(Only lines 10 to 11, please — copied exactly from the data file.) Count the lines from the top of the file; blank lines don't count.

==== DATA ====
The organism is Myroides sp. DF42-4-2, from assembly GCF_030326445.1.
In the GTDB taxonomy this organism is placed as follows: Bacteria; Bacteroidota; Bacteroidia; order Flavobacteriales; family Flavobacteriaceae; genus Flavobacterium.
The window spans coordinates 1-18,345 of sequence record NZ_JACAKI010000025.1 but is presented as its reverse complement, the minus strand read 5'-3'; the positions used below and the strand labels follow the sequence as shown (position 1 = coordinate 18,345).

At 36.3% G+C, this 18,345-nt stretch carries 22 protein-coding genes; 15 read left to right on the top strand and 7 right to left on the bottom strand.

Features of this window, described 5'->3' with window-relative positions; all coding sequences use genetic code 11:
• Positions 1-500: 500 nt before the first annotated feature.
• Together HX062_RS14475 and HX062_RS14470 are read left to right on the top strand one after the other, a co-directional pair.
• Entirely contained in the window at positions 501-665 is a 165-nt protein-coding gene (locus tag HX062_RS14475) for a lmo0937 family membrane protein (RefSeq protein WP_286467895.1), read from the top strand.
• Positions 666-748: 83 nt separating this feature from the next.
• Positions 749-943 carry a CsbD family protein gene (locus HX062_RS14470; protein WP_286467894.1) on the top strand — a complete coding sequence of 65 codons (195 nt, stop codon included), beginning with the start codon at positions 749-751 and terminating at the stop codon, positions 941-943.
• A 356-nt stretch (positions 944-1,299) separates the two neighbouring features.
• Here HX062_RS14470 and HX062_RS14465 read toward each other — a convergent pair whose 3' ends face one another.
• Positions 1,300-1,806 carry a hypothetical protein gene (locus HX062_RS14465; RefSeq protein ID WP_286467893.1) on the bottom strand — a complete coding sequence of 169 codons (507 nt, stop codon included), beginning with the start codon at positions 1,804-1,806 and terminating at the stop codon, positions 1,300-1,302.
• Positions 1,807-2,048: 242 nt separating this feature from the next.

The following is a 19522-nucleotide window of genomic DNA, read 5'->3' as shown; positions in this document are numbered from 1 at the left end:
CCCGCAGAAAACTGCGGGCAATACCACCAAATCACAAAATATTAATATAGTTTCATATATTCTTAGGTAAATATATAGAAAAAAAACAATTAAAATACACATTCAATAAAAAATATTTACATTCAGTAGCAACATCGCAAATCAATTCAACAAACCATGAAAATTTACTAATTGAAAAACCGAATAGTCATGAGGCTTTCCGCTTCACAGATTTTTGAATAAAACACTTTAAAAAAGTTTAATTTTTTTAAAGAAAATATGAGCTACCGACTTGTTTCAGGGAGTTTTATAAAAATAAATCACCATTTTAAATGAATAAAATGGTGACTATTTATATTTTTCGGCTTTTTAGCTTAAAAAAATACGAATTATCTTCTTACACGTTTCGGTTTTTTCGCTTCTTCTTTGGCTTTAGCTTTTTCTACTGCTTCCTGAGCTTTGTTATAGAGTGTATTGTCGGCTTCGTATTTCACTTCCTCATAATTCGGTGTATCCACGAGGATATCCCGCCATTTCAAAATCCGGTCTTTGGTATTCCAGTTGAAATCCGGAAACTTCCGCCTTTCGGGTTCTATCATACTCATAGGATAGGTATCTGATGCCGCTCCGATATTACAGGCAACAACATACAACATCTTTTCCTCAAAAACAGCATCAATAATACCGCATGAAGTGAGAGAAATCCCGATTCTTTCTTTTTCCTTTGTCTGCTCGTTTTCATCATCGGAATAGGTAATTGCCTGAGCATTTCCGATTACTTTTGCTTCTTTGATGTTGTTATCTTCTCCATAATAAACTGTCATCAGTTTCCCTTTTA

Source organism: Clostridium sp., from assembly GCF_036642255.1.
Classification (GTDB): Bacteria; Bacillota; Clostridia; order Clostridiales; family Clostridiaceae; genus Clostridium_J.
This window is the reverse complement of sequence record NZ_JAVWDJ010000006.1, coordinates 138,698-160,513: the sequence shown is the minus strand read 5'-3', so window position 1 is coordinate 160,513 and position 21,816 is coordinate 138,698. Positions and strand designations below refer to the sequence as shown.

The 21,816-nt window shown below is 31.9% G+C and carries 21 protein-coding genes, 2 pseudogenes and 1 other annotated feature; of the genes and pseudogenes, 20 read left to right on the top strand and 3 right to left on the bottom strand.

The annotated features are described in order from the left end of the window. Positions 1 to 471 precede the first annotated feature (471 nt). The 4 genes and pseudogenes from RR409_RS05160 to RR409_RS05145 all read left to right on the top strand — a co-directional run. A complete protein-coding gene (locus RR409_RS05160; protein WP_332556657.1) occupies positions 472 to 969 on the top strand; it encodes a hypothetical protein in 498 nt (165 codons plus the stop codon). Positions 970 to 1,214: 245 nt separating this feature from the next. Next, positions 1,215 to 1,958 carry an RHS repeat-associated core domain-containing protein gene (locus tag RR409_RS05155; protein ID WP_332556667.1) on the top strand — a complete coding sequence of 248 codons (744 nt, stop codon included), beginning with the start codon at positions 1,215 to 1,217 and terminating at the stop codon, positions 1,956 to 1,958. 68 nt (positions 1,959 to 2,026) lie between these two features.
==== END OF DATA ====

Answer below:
• Positions 749-943 carry a CsbD family protein gene (locus HX062_RS14470; protein WP_286467894.1) on the top strand — a complete coding sequence of 65 codons (195 nt, stop codon included), beginning with the start codon at positions 749-751 and terminating at the stop codon, positions 941-943.
• A 356-nt stretch (positions 944-1,299) separates the two neighbouring features.